Linguomogy—Tiberius Bertrom, Ph.D. SpecGram Vol CLX, No 1 Contents Minomalism Rules!—Psammeticus Press Free Linguistic Ramblings Series

Cathartic Grecian Maxomes

Anne Thrax
Pelopponensiae Akkademia, Mykênai

It is commonplace, in dialogical practice, for divergences to occur between what is said and what is interpreted. This is true of modern forms of communication, which give spoken language the primacy that it has deservedly earned along the course of human history. This study reports dialogical divergences of a rather unexpected kind, arising from two sets of documents of Grecian origin, which appear instead to compromise the essence of dialog itself as a cooperative endeavor.

Both sets of documents consist of small, irregularly shaped pieces of papyrus, printed with characters whose painstaking decryption is ongoing. Each set is watermarked and comprises a specific papyrus size, one larger for lengthier messages and one very small, allowing no more than three characters altogether in exchanges limited to two participants. The watermarks read, in loose translations from the original Ancient Greek, CountenanceScroll and Chirper, respectively, the latter with a verbal form spelt Cheerp, whose rationale remains obscure.

Communication through these messaging systems proceeded with astounding speed amid the exuberant bustle of a shopping agora or, at a somewhat more leisurely pace, when bumping into someone that one would rather have bumped into in the quietude of a claustro.1 Whether meeting for the first time or finding themselves among old acquaintances, interactants forwent the use of speech to slip into one another’s hands scribbled notes that, to all appearances, were composed on the spot on papyrus ripped to measure. To this purpose, users dashed around physically burdened with inkwell, quill and appropriate quantities of easily rippable papyri. A few of the notes contain some form of identification of the writer, though not necessarily of the reader. The following data illustrate a sample from each set of documents:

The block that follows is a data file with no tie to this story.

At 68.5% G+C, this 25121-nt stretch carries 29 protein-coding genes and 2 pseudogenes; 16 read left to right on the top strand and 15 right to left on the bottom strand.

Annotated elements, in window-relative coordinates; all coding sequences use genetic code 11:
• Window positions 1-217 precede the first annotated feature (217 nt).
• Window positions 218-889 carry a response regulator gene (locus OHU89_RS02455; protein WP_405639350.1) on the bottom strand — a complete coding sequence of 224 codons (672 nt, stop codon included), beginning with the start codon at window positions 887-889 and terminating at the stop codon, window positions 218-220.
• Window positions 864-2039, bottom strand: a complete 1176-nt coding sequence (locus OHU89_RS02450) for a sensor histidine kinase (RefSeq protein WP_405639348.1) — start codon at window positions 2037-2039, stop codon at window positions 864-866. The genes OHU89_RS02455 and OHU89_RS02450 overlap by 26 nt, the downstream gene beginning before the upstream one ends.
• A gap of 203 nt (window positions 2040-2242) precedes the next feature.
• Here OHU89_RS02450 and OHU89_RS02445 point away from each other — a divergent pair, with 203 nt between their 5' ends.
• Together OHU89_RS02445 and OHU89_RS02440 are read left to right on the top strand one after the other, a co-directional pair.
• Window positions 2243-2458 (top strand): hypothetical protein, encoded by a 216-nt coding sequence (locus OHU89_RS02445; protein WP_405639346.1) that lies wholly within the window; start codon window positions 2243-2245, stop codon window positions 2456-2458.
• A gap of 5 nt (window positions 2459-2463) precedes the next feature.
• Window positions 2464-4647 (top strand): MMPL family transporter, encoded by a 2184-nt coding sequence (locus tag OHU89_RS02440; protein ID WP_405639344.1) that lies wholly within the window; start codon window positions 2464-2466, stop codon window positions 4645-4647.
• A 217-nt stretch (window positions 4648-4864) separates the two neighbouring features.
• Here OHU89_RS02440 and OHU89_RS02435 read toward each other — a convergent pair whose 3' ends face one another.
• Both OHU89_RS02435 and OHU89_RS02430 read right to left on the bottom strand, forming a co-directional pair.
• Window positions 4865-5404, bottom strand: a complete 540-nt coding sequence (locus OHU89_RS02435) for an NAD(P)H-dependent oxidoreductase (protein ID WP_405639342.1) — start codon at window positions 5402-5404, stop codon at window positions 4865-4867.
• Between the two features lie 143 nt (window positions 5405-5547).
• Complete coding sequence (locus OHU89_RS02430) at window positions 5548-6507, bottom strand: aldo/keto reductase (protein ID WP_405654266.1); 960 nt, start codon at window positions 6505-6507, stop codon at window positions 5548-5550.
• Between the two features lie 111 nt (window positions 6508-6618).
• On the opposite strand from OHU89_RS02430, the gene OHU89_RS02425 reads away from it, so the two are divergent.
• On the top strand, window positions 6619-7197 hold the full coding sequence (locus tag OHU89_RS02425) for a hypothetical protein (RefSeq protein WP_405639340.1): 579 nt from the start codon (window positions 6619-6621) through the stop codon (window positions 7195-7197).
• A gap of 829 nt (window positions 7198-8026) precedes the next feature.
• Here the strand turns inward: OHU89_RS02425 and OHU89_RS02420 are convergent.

CountenanceScroll Data

IM UR: OMG!!! QT juss barft!! yewwwwwwww > . < 2
alea: me?? =p
jacta: LOL!!
est: heheeee... told ya, pets r pests
jacta: & est knows best HAHAHA!!!
CarpeDM: rat? fish? bone? alea? alii?
InVinoV: alot?
est: its a lott, nickanpoop3
Εύφημη Ευχαριστώ: Methinks your felis catus perchance ingested a less appropriate concoction, which may, understandably, have discomposed its entrails. Would you agree?4
jacta: huh?!!!??!!?
CarpeDM: *-*
est: say wat???
alea: O.o
IM UR: ...
InVinoV: qt got yr tongue?
alea: :D
CarpeDM: ROFL!!!5
IMU: helo. i want be youre freind. want see pixture me very freindly? i show.
est: sth phishys goin on...
jacta: ;-)
CarpeDM: looks like u, im
est: duh
Εύφημη Ευχαριστώ: Pardon me, pray?
IM UR: OMG!!! im L8!!!!! GTG!!!
jacta: y?
alea: CU
est: UR?
Carpe DM: luv ya
InVinoV: bibi
est: by-by, u more on6
IM UR: xoxo!!!

Chirper / Cheerp Data